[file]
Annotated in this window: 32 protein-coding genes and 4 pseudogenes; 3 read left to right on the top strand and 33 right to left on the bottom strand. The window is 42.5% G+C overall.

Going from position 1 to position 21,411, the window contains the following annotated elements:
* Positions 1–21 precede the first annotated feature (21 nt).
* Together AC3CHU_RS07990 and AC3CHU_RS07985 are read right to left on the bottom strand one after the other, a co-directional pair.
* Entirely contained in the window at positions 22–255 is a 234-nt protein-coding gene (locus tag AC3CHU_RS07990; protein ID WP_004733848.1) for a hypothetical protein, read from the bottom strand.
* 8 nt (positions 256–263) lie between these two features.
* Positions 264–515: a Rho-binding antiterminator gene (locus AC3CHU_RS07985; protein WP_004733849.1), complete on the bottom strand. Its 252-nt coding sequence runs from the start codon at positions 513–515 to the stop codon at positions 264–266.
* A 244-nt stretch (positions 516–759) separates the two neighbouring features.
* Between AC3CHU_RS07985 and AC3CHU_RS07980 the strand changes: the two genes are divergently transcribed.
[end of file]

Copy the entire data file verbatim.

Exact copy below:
Annotated in this window: 32 protein-coding genes and 4 pseudogenes; 3 read left to right on the top strand and 33 right to left on the bottom strand. The window is 42.5% G+C overall.

Going from position 1 to position 21,411, the window contains the following annotated elements:
* Positions 1–21 precede the first annotated feature (21 nt).
* Together AC3CHU_RS07990 and AC3CHU_RS07985 are read right to left on the bottom strand one after the other, a co-directional pair.
* Entirely contained in the window at positions 22–255 is a 234-nt protein-coding gene (locus tag AC3CHU_RS07990; protein ID WP_004733848.1) for a hypothetical protein, read from the bottom strand.
* 8 nt (positions 256–263) lie between these two features.
* Positions 264–515: a Rho-binding antiterminator gene (locus AC3CHU_RS07985; protein WP_004733849.1), complete on the bottom strand. Its 252-nt coding sequence runs from the start codon at positions 513–515 to the stop codon at positions 264–266.
* A 244-nt stretch (positions 516–759) separates the two neighbouring features.
* Between AC3CHU_RS07985 and AC3CHU_RS07980 the strand changes: the two genes are divergently transcribed.